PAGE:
Ermengarde of Anjou (d. 1147)

views updated

Ermengarde of Anjou (d. 1147)

Duchess of Brittany. Name variations: Ermengarde of Brittany; Ermengarde de Gatinais. Died in 1147 (some sources cite 1146) in Brittany; daughter of Fulk IV, count of Anjou, and Audearde de Beaugency ; married William IX, duke of Aquitaine, in 1088 (divorced 1091); married Alan IV, duke of Brittany, in 1091 or 1092 (died 1119); children: (second marriage) Conan III, duke of Brittany (d. 1148). Became a nun.

Ermengarde was born into the ruling house of Anjou. Around 1088, she married Duke William IX of Poitiers, a renowned warrior and troubadour and duke of Aquitaine. Their marriage lasted only three years; Ermengarde's rather quiet, conventional character contrasted too sharply with William's irreverent behavior (he was even excommunicated), and both agreed they should separate. Ermengarde married again in 1091 or 1092, becoming the wife of Count Alan IV of Brittany. They seem to have had a happy marriage, although Alan was absent much of the time, on crusade as well as for other military exploits. During his long absences (1096–1101, 1112–1119), he appointed Ermengarde to act as his regent. She was a successful ruler and gained the approval of many Bretons for her even-tempered sense of justice and her attempts to improve their living conditions.

Alan died in 1119, and their son succeeded as duke of Brittany. Ermengarde continued her work as regent for him, as he was not yet of an age to rule. She also began a campaign to regain her title as duchess of Aquitaine, which she had long since given up after her separation from Duke William. Determined, she even petitioned the pope on the matter, but her claims were too weak and the pope refused to comply. Ermengarde then turned her energies to more attainable goals closer to home; one of her most successful projects was the rewriting of the law code of Brittany. Under her direction, laws were made more fair and less burdensome on poor Bretons.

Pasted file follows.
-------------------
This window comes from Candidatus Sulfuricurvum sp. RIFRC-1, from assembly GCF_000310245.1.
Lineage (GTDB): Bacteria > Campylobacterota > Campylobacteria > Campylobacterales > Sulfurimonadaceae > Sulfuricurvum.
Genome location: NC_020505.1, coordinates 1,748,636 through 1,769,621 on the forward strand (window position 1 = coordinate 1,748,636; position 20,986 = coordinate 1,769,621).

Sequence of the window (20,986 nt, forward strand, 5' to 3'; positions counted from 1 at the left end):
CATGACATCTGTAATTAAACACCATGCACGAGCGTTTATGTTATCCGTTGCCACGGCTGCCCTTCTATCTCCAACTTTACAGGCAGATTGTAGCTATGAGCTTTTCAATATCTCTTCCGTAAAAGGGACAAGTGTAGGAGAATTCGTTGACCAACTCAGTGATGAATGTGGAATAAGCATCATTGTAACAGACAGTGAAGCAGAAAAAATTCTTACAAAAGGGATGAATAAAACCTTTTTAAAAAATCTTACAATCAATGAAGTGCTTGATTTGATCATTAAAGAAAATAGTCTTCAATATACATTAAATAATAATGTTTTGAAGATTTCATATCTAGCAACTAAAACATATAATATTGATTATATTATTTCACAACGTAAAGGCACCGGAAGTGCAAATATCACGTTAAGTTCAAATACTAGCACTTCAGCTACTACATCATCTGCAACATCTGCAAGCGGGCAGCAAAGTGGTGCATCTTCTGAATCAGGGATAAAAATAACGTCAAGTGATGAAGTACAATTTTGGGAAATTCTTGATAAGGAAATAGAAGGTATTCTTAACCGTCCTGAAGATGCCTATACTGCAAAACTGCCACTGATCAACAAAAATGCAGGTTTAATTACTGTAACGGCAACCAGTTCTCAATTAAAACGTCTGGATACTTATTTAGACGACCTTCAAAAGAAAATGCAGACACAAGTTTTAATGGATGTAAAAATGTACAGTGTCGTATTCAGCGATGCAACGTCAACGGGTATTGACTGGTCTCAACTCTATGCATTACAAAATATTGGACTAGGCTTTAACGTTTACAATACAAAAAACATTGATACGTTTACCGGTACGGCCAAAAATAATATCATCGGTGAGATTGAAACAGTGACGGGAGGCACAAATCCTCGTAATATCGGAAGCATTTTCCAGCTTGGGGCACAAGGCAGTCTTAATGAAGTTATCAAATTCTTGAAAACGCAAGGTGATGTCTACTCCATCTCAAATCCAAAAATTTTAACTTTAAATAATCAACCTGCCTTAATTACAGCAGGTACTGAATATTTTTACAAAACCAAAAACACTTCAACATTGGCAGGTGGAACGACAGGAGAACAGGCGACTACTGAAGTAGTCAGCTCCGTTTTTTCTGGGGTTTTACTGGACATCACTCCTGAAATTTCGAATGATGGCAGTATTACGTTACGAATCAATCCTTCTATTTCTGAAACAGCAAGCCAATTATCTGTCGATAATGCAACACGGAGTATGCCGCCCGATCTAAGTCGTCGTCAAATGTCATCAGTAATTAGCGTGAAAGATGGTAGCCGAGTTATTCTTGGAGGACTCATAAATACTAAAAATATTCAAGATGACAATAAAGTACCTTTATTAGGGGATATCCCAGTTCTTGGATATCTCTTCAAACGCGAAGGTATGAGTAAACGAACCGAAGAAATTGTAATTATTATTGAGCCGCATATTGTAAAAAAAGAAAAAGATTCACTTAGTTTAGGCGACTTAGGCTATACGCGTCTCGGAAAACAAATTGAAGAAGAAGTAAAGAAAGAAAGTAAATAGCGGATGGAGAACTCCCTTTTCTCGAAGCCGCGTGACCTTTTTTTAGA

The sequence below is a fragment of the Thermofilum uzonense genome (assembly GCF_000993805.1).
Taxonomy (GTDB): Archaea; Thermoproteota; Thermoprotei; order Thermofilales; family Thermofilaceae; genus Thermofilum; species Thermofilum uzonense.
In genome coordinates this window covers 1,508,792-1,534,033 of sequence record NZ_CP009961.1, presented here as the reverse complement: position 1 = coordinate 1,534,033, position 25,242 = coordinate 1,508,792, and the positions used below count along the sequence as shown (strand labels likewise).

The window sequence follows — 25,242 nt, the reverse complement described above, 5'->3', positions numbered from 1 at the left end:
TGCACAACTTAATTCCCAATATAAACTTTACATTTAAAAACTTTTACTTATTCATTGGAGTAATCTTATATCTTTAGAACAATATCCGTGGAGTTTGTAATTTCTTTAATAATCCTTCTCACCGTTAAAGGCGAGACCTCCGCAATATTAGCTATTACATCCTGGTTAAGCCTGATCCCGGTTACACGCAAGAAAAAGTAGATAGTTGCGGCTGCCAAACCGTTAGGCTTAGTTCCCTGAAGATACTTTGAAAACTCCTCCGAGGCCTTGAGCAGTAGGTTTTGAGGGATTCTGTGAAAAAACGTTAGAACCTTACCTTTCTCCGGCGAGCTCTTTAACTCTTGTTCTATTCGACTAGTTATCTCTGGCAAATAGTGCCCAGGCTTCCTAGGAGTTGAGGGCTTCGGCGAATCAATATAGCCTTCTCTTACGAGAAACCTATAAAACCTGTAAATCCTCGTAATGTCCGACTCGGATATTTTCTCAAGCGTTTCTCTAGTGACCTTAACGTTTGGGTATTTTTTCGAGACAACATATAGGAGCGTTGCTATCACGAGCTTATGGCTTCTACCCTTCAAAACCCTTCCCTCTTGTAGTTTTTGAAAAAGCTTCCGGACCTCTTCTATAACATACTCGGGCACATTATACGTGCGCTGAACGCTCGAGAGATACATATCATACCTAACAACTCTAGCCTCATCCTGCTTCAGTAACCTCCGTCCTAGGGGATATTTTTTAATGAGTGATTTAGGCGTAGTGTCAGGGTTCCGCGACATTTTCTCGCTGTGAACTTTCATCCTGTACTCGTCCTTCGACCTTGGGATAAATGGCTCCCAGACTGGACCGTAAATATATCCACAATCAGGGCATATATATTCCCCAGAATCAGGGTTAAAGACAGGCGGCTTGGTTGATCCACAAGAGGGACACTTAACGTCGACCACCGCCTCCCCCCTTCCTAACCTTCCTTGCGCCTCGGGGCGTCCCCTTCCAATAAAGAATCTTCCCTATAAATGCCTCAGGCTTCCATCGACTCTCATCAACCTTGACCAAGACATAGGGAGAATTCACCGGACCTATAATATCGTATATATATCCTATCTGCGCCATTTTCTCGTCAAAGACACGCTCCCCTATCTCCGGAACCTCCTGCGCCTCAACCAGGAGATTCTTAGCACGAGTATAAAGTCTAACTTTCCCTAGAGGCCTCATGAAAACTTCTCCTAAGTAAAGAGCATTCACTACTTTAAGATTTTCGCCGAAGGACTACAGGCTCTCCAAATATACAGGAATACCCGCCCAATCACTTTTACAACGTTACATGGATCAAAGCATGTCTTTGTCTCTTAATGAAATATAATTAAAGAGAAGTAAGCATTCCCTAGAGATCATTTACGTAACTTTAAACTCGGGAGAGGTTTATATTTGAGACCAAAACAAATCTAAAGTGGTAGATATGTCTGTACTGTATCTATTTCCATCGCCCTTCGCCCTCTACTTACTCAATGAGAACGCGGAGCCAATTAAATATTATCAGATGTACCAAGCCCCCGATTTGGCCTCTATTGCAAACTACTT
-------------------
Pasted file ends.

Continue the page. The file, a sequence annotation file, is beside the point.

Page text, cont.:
Around 1131, with her son old enough to reign alone, Ermengarde left Brittany for a pilgrimage to Jerusalem. This journey, and perhaps also her advancing age, altered her perspectives and values; she returned to Brittany several years later with a more devout religiosity, intent on serving God and helping others do the same. She used her wealth to found at least one monastery and donated generously to several local religious houses. Duchess Ermengarde earned widespread respect for these efforts and was well-remembered by the Bretons for many years after her death in 1147.

Laura York , Riverside, California

About this article

Ermengarde of Anjou (d. 1147)

Updated About content Print Article Share Article